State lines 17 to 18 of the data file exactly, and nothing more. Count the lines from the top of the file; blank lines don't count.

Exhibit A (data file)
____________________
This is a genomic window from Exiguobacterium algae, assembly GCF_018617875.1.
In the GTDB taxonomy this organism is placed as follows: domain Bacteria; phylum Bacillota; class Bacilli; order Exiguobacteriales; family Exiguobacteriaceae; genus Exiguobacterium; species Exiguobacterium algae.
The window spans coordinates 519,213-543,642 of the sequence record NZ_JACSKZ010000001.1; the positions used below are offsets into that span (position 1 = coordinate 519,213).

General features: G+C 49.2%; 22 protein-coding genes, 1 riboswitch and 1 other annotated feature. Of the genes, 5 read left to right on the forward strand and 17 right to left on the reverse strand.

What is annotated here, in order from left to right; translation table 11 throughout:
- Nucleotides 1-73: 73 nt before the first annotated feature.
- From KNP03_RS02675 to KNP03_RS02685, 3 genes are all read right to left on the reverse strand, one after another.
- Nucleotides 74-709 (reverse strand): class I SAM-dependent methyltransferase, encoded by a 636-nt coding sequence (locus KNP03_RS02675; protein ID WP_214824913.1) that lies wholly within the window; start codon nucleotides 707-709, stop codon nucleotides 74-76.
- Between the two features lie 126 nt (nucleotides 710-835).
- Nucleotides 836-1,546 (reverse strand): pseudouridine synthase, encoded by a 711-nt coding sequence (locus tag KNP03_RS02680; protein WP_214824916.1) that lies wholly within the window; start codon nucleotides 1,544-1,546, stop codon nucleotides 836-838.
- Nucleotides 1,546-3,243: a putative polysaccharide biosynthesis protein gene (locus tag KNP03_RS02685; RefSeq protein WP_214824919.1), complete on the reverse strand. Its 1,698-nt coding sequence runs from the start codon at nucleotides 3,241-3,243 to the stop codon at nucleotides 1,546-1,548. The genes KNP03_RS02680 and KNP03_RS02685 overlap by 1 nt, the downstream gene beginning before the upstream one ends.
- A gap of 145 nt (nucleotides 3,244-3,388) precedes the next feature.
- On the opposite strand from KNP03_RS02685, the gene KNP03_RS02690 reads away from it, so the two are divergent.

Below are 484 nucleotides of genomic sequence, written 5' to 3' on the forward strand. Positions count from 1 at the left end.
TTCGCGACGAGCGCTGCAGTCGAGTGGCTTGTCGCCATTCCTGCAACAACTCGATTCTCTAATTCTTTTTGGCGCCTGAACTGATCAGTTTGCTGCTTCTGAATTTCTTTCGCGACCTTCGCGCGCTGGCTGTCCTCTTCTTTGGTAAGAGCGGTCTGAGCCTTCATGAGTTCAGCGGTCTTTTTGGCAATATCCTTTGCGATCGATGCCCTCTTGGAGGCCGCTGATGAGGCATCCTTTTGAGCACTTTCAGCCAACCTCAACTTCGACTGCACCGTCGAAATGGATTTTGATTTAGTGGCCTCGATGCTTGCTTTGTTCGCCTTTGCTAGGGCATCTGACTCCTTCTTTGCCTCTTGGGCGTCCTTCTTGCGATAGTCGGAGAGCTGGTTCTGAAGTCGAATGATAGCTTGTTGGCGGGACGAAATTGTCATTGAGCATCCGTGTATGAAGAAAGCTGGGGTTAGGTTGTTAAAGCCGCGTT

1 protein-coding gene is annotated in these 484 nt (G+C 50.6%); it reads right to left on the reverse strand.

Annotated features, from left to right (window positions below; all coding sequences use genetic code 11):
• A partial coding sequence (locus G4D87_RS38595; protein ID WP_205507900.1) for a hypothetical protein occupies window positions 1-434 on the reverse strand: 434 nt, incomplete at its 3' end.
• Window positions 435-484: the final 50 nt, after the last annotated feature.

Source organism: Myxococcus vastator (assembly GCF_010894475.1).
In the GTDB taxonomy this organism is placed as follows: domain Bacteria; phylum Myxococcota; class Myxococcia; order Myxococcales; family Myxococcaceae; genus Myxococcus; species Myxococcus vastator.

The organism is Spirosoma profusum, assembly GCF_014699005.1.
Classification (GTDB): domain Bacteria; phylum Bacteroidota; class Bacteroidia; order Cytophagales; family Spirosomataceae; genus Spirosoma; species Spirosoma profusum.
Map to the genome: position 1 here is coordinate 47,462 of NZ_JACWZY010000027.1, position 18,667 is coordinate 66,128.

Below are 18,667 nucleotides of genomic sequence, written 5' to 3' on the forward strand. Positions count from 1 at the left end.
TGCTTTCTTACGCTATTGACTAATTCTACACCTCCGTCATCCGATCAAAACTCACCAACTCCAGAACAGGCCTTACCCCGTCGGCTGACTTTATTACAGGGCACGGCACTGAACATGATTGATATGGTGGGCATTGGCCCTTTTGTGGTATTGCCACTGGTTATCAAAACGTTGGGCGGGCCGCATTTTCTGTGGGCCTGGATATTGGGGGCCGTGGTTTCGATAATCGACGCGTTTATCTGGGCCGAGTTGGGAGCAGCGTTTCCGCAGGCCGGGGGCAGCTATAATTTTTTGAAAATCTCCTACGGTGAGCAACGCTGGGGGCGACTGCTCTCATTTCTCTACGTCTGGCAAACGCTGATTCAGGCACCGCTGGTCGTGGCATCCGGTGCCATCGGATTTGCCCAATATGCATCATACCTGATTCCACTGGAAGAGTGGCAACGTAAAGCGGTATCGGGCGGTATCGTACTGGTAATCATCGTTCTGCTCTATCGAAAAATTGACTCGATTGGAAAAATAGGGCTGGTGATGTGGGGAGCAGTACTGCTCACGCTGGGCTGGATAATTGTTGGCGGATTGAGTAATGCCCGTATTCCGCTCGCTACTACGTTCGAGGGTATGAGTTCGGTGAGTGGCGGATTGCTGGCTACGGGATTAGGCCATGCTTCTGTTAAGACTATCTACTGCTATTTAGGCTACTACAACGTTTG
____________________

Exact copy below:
Annotated features, from left to right (window positions below; all coding sequences use genetic code 11):
• A partial coding sequence (locus G4D87_RS38595; protein ID WP_205507900.1) for a hypothetical protein occupies window positions 1-434 on the reverse strand: 434 nt, incomplete at its 3' end.